After he made this statement on Fox, NPR’s chief executive Vivian Schiller decided Williams was no longer fit to analyze the news. She wrote, in a letter explaining her decision, that Williams had violated his agreement “to avoid expressing strong personal opinions on controversial subjects in public settings,” which she said was “inconsistent with his role as an NPR news analyst.”

Anyone is free to give opinions about the news as a commentator. I'm doing it right here. My credentials, such as they are, are on my website, and anyone who reads this can decide whether my opinions are of interest.

So maybe we can divide the world’s population into three groups: sources, commentators and reporters. Sources provide facts or give interpretations. Their facts may be wrong or their interpretations self-interested, but a good reporter will always look for good sources.

Commentators give opinions. A good commentator will base those opinions on facts and will have the expertise and judgment to make those opinions worth considering. In this space, I try to be a good commentator. When journalists interview me, I try to be a good source.

The last and smallest group, the reporters, cannot move between roles as readily as I can move between commentator and source. A reporter’s audience must trust that she or he is always acting on the assumption I once used, that a reporter’s opinions do not matter. The reporter’s job is to be fair and accurate. Accuracy means reporting all the significant, verifiable facts correctly. Fairness means not taking sides, and it requires a clear presentation of the relevant perspectives so the audience can draw its own conclusions.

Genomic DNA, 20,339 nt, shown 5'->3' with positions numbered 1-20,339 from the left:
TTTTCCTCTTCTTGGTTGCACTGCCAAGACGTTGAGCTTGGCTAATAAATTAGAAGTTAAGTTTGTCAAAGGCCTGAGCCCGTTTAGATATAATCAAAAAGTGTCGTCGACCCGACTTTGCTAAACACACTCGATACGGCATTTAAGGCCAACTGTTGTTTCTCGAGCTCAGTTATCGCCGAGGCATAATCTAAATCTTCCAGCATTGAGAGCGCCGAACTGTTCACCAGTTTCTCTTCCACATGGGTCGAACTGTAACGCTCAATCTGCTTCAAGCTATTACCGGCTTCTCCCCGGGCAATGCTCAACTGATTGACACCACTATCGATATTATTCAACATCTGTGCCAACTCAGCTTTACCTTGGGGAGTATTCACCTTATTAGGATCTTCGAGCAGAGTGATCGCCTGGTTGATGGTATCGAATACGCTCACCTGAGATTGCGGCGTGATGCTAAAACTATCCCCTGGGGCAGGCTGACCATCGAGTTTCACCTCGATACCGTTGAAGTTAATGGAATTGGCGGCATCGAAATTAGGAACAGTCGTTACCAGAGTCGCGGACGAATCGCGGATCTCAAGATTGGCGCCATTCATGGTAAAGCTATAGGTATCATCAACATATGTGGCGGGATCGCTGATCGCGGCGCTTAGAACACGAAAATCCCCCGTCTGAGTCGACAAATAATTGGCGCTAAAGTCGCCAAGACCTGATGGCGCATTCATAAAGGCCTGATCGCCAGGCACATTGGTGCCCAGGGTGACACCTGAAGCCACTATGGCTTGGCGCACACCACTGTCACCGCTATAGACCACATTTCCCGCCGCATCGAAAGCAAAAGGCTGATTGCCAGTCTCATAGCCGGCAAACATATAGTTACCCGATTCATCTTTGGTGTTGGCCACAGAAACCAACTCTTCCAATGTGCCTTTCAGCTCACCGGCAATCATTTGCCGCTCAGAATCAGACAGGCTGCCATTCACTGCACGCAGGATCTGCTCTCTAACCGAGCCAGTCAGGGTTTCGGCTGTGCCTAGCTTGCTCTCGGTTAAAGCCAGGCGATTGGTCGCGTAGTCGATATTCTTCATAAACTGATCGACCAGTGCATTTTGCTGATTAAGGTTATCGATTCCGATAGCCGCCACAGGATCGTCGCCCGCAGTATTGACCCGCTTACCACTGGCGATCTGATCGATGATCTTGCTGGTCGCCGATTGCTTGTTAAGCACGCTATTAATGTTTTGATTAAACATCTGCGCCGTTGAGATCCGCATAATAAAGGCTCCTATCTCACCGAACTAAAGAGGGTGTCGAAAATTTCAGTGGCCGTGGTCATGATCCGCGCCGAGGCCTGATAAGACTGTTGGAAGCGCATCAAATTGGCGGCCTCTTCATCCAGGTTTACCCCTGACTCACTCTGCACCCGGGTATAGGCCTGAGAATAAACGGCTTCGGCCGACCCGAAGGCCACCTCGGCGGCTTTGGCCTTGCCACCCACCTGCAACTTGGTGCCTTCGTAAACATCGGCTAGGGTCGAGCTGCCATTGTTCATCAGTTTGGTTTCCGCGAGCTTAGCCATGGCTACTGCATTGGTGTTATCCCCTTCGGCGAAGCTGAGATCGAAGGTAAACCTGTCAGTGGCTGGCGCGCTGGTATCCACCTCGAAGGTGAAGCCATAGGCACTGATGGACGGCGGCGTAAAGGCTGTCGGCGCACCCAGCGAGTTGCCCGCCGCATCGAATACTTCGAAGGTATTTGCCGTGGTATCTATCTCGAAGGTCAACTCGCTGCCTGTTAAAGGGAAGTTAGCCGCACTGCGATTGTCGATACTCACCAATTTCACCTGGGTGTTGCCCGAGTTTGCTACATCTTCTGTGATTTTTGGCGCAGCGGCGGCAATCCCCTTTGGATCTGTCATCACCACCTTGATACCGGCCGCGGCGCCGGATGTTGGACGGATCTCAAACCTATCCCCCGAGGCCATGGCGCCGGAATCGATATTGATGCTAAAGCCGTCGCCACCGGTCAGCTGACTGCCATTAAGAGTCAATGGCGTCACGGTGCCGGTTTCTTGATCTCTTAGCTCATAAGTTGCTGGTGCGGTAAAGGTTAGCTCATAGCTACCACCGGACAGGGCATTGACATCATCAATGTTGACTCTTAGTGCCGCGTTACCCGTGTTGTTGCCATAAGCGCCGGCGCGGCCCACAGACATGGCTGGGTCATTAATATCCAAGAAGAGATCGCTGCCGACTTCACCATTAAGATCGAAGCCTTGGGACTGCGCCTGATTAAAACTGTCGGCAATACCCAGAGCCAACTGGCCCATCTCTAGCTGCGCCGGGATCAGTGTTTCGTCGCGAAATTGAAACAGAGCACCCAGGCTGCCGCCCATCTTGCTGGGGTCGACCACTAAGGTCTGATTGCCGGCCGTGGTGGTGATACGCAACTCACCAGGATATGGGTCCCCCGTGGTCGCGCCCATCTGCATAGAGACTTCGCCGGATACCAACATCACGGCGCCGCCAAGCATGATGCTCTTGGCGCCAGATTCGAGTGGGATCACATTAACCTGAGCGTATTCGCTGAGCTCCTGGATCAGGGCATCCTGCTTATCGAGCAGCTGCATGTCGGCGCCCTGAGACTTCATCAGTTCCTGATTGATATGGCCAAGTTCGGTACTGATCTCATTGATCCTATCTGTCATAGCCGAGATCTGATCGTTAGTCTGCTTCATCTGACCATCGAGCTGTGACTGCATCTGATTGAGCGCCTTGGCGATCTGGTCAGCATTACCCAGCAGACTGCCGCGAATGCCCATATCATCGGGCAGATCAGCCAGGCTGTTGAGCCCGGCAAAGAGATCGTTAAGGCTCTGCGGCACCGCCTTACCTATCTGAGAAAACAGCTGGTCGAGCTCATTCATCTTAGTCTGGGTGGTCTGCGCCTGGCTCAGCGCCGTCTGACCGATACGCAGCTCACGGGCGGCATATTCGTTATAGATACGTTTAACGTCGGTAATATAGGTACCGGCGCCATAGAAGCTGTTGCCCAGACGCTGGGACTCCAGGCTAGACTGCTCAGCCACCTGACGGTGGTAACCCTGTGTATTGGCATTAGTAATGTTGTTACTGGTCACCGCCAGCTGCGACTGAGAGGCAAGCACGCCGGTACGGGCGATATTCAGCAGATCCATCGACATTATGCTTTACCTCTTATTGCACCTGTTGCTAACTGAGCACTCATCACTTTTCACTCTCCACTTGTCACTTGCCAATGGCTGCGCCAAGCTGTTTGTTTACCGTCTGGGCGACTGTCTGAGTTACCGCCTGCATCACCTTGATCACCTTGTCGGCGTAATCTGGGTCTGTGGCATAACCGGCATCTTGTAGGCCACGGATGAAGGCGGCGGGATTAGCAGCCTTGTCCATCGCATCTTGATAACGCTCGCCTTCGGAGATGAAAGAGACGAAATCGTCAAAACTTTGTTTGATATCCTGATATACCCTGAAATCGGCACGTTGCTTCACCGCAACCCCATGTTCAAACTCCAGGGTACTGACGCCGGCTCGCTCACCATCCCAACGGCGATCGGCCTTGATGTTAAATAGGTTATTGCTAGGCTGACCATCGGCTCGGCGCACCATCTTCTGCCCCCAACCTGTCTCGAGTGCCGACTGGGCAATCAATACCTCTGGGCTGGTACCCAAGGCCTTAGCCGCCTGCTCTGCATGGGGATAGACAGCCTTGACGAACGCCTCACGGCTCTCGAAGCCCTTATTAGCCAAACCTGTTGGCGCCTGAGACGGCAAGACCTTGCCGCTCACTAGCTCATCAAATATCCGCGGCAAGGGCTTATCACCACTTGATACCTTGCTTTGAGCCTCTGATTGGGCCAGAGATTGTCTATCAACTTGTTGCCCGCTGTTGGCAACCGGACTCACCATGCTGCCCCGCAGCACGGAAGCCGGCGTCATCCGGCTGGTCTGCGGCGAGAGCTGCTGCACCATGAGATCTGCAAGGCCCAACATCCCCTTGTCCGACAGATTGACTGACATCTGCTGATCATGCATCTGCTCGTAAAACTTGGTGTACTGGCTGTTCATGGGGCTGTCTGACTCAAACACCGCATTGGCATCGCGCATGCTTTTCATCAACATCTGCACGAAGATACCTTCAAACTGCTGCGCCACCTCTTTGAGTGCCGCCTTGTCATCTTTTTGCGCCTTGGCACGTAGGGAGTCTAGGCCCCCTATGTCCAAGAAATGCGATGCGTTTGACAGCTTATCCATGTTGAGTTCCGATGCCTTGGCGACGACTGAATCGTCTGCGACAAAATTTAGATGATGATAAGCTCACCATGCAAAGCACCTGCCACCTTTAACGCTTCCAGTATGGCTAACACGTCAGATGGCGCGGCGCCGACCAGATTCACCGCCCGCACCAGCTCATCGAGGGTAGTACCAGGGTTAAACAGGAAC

There is not much room in this scheme for reporters to interview other reporters. If we all understand our roles, we can avoid damaging episodes like the Williams affair.

Larry M. Elkin is the founder and president of Palisades Hudson, and is based out of Palisades Hudson’s Fort Lauderdale, Florida headquarters. He wrote several of the chapters in the firm’s recently updated book, The High Achiever’s Guide To Wealth. His contributions include Chapter 1, “Anyone Can Achieve Wealth,” and Chapter 19, “Assisting Aging Parents.” Larry was also among the authors of the firm’s previous book Looking Ahead: Life, Family, Wealth and Business After 55.